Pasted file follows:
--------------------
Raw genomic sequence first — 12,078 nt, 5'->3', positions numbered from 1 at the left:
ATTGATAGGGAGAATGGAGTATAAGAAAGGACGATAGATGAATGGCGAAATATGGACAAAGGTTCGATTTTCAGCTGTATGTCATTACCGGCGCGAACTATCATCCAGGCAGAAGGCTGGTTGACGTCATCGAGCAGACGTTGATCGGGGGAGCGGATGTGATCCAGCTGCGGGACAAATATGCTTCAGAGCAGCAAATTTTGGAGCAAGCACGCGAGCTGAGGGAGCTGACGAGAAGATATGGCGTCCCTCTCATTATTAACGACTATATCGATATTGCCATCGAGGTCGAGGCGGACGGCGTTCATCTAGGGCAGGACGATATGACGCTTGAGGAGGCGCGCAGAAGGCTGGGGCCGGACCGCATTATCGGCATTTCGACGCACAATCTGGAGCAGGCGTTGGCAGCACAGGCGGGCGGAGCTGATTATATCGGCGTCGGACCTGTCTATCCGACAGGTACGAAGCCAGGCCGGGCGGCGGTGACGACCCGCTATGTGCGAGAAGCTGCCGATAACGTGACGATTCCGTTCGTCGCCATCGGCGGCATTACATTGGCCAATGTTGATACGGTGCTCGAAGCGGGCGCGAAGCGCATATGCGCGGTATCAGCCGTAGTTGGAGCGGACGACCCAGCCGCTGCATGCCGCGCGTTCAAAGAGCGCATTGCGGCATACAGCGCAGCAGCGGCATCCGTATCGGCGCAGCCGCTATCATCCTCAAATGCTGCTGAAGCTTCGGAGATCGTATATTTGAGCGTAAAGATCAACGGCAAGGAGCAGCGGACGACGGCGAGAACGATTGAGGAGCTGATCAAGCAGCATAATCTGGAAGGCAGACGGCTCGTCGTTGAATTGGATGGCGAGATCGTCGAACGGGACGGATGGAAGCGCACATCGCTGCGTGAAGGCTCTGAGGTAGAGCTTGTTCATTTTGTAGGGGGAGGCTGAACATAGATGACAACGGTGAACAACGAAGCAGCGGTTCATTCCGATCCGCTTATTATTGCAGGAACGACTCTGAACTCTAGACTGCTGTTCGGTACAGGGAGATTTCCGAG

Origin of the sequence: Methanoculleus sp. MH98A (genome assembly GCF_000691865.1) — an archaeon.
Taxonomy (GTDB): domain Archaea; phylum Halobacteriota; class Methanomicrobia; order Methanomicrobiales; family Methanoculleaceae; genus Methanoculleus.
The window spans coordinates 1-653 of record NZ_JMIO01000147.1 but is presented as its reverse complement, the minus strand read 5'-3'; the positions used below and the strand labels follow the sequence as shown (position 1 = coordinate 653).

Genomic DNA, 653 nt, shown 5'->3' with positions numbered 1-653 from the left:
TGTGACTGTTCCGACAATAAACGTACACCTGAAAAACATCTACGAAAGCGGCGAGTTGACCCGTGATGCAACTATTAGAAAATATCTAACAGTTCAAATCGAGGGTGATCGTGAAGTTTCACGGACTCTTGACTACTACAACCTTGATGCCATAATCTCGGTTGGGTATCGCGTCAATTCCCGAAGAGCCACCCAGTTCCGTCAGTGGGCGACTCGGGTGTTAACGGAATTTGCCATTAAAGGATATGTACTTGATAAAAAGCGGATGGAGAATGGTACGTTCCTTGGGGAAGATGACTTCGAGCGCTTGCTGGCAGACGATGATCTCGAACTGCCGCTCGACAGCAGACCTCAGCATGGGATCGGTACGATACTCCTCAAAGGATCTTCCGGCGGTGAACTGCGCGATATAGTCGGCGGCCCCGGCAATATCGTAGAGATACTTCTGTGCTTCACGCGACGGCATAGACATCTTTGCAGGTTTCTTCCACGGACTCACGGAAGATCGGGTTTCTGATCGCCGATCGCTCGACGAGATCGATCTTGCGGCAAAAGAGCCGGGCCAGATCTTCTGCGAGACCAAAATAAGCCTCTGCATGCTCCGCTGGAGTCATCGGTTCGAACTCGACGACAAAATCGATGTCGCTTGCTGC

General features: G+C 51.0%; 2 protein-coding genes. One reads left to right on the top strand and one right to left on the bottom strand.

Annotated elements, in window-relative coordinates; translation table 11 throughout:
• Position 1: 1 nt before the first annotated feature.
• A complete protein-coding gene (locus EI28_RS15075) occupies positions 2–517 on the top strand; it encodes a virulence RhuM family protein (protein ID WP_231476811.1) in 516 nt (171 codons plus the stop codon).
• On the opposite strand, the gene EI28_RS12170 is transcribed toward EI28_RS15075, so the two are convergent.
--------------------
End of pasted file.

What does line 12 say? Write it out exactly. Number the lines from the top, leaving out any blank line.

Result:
• On the opposite strand, the gene EI28_RS12170 is transcribed toward EI28_RS15075, so the two are convergent.